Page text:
Delly cut his eyes from man to man until he had established direct ocular contact with each, and each time he connected he knew the crazy nigger act would play and play well. He closed his lips with a pinch, flared his nostrils, and bugged his eyes to a degree. And he watched it succeed. Cracker nightmare indeed. A deranged black man in a powder keg predicament where a feel-good law was one hundred percent behind him, but harsh reality kept him chained to the stake, and he knew this to be one of the situations where being dead right was highly likely. So, with a finishing touch, Delly adjusted his stance a bit so the impression of his knowing a little karate was plausible. Very plausible.
I want it back, Lou, and I want it now, Jackie said.
Want what back?
Jackie looked around the room, making sure to glare at Delly for a long moment, and then he put his Chelsea boot on the arm of the sofa where Lou sat and leaned down to Lou and said, Lou, we had our differences, and I know you left on bad terms, but this is just plain childish. And stupid. And you will get hurt.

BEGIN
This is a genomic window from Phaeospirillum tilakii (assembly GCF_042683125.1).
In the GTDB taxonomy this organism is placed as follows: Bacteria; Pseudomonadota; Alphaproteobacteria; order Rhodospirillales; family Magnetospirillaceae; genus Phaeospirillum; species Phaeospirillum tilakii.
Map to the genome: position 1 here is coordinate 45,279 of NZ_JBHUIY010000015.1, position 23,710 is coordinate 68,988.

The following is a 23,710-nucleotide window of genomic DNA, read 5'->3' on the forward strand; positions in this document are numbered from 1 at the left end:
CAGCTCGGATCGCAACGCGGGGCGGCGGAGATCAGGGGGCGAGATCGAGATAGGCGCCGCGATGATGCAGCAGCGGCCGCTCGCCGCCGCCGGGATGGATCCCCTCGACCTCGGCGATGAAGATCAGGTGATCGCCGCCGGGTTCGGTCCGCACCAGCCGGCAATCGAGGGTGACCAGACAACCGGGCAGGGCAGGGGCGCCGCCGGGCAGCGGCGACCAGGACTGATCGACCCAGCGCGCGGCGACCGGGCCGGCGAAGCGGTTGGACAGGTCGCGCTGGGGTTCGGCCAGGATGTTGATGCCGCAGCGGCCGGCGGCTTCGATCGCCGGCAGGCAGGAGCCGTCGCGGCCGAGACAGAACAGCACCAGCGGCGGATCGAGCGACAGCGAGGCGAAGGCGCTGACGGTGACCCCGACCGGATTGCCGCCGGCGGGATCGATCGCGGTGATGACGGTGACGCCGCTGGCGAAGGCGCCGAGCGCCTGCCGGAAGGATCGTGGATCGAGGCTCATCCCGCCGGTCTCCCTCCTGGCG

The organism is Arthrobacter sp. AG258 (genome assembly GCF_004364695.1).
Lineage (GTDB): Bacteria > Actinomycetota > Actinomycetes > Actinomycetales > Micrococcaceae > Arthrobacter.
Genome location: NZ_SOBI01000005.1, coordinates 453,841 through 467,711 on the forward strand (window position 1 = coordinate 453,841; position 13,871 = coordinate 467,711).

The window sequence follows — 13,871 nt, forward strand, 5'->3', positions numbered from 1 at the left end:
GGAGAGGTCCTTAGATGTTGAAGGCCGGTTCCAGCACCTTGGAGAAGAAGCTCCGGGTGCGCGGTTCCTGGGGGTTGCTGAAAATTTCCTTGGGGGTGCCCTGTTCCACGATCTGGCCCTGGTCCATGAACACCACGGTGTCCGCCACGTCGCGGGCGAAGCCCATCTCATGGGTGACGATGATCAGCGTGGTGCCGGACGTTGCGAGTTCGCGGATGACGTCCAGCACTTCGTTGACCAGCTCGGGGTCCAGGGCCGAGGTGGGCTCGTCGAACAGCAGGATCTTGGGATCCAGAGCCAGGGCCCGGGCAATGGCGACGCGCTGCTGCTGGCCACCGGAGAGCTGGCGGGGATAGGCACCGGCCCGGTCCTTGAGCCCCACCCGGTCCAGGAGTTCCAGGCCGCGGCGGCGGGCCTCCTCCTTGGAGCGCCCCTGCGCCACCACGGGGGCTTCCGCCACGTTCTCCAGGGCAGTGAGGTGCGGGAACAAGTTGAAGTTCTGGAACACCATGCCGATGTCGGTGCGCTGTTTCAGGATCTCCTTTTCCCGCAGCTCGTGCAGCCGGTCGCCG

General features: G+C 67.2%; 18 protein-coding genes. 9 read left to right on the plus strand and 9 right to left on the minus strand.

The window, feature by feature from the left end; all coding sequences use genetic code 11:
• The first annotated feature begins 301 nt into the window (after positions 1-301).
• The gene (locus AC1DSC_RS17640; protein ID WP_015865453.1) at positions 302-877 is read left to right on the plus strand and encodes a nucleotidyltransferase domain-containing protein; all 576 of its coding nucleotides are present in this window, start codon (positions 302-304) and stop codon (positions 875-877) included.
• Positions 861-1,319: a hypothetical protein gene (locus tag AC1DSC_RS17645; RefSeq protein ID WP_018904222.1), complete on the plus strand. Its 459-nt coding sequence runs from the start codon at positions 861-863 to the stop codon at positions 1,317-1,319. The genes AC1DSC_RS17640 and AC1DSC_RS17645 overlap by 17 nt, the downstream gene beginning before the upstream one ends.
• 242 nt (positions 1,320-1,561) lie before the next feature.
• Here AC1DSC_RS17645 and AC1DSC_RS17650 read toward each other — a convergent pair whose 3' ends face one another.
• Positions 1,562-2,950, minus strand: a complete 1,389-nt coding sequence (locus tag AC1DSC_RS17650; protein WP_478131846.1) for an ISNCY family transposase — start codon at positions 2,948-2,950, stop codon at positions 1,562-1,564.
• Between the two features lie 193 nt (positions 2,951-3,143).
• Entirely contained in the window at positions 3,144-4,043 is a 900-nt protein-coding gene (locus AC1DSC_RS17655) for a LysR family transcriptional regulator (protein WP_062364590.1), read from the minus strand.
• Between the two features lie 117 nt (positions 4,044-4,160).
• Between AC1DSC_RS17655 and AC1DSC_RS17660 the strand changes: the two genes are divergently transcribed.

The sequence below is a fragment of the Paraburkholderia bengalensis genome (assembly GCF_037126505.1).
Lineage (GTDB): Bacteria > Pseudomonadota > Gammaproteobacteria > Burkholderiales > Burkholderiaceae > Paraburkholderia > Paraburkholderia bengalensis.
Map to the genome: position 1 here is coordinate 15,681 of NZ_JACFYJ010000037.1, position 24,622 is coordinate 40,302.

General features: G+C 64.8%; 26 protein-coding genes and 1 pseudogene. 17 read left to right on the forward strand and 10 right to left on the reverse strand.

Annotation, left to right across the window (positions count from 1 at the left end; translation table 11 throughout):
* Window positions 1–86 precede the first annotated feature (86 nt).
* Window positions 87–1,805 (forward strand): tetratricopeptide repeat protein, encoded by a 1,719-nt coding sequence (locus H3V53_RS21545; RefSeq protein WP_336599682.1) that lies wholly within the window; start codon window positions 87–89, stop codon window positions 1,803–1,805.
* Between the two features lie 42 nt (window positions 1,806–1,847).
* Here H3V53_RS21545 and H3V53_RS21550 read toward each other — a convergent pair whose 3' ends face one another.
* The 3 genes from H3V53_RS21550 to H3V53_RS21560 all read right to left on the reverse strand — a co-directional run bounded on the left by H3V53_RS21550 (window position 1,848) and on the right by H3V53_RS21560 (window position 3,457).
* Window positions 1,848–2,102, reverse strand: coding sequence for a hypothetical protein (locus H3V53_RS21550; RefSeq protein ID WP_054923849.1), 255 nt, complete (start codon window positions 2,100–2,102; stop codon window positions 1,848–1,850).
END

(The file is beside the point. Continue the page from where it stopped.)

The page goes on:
I swear Jackie, I didn’t take anything. Nothing. I saw you on the TV and I didn’t even know you had any porcelain figurines out there… not to mention priceless ones. I swear, Jackie, it wasn’t me, whatever was taken.
Jackie stared into Lou’s eyes, looking for conviction. But he found none. And that made Lou all the more untrustworthy. That your final answer?
Yes, sir, my final answer, Lou said. Yes, sir.
It’s the truth, so why wouldn’t it be?
I don’t know. Why I’m making sure.
Alright, then. Jackie ran dry of logic. Usually in a situation like this, he would press on. He would force himself relentlessly onto his foe. But this was different. This was a priceless piece of porcelain, thank you, Donna. And Jackie couldn’t jeopardize its safe return. He didn’t know what to do next so he figured a little freestyle ad libbing threats would work, so he said, Who’s your little Mooslim buddy over there? He your enforcer? Why do you need an enforcer, there Lou? Huh? Got something to hide? Need protection? Protection from what, Lou?
The tension exploded, and all the men braced. Pistols got regripped, palms got sweaty and stances were widened, but Delly didn’t twitch a cell, save his eyes, which were no longer cutting but now sweeping like radar.
Mooslim? Aw, you mean Delly? He’s not a Mooslim. Christ, Jackie, that ole boy, why, he goes to church more than…
Shut up. I think he’s a government hating, America hating, enemy of democracy. A terrorist. Like them crazy Kaddafis or whatever, cause that’s what this is, you know, a act against America. Ripping off Graceland like that.